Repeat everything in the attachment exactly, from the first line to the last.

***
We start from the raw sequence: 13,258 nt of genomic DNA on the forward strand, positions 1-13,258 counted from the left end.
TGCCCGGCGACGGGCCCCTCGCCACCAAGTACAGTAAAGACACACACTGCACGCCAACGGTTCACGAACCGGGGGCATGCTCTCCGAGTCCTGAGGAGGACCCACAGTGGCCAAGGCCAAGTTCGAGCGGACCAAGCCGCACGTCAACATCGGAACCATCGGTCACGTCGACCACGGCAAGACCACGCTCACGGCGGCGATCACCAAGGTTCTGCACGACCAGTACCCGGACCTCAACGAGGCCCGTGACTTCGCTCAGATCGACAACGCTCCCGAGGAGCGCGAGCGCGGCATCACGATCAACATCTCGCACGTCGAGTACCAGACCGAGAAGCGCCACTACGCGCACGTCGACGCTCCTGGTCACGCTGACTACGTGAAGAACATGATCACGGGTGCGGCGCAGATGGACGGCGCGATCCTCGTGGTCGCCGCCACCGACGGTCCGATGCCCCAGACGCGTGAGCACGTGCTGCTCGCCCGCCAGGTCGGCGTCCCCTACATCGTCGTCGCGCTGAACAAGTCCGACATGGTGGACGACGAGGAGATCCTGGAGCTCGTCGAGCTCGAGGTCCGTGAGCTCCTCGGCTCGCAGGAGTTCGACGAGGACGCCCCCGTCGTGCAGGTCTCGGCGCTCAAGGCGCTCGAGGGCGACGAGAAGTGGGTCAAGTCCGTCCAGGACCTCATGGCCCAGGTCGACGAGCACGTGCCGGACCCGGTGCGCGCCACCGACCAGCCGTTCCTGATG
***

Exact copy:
We start from the raw sequence: 13,258 nt of genomic DNA on the forward strand, positions 1-13,258 counted from the left end.
TGCCCGGCGACGGGCCCCTCGCCACCAAGTACAGTAAAGACACACACTGCACGCCAACGGTTCACGAACCGGGGGCATGCTCTCCGAGTCCTGAGGAGGACCCACAGTGGCCAAGGCCAAGTTCGAGCGGACCAAGCCGCACGTCAACATCGGAACCATCGGTCACGTCGACCACGGCAAGACCACGCTCACGGCGGCGATCACCAAGGTTCTGCACGACCAGTACCCGGACCTCAACGAGGCCCGTGACTTCGCTCAGATCGACAACGCTCCCGAGGAGCGCGAGCGCGGCATCACGATCAACATCTCGCACGTCGAGTACCAGACCGAGAAGCGCCACTACGCGCACGTCGACGCTCCTGGTCACGCTGACTACGTGAAGAACATGATCACGGGTGCGGCGCAGATGGACGGCGCGATCCTCGTGGTCGCCGCCACCGACGGTCCGATGCCCCAGACGCGTGAGCACGTGCTGCTCGCCCGCCAGGTCGGCGTCCCCTACATCGTCGTCGCGCTGAACAAGTCCGACATGGTGGACGACGAGGAGATCCTGGAGCTCGTCGAGCTCGAGGTCCGTGAGCTCCTCGGCTCGCAGGAGTTCGACGAGGACGCCCCCGTCGTGCAGGTCTCGGCGCTCAAGGCGCTCGAGGGCGACGAGAAGTGGGTCAAGTCCGTCCAGGACCTCATGGCCCAGGTCGACGAGCACGTGCCGGACCCGGTGCGCGCCACCGACCAGCCGTTCCTGATG